U.S. motorcycle maker Harley-Davidson Inc's quarterly profit fell sharply, as bikers put off new purchases. It also slashed its 2009 shipment forecast and said it would cut another 1,000 jobs.

The company reported a second-quarter profit of $19.8 million, or 8 cents a share, compared with $222.8 million, or 95 cents a share, last year, as it cut motorcycle shipments by 27.6 percent from year-ago levels.

Retail unit sales of new Harleys skidded 30.1 percent from the same period, and revenue fell to $1.15 billion from $1.57 billion.

Harley slashed its 2009 shipment expectations to between 212,000 and 228,000 new motorcycles, or 25 percent to 30 percent fewer than the 303,479 shipped in 2008. It had previously expected to ship 264,000 to 273,000 motorcycles.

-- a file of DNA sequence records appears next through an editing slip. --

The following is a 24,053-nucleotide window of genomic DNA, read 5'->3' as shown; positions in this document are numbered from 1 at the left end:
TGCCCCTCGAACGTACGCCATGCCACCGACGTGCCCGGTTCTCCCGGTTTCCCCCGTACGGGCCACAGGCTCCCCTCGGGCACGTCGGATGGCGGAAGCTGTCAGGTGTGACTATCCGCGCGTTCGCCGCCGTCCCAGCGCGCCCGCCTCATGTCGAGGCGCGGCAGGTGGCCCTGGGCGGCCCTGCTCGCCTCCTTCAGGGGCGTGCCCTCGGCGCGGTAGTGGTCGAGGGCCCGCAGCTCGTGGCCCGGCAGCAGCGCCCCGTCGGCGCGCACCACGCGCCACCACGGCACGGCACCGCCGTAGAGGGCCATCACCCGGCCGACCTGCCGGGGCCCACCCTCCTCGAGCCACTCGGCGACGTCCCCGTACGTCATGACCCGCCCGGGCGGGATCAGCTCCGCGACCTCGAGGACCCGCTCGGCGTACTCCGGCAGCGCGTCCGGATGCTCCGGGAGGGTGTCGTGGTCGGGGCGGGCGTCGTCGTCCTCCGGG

As a result of the lowered shipment volume, the company said it would cut 700 more positions in its hourly workforce and slash the salaried workforce by about 300 positions.

It had already announced cuts of 1,400 to 1,500 hourly production positions in 2009 and 2010 and about 300 salaried positions.

(Reporting by Christopher Kaufman; Editing by Derek Caney)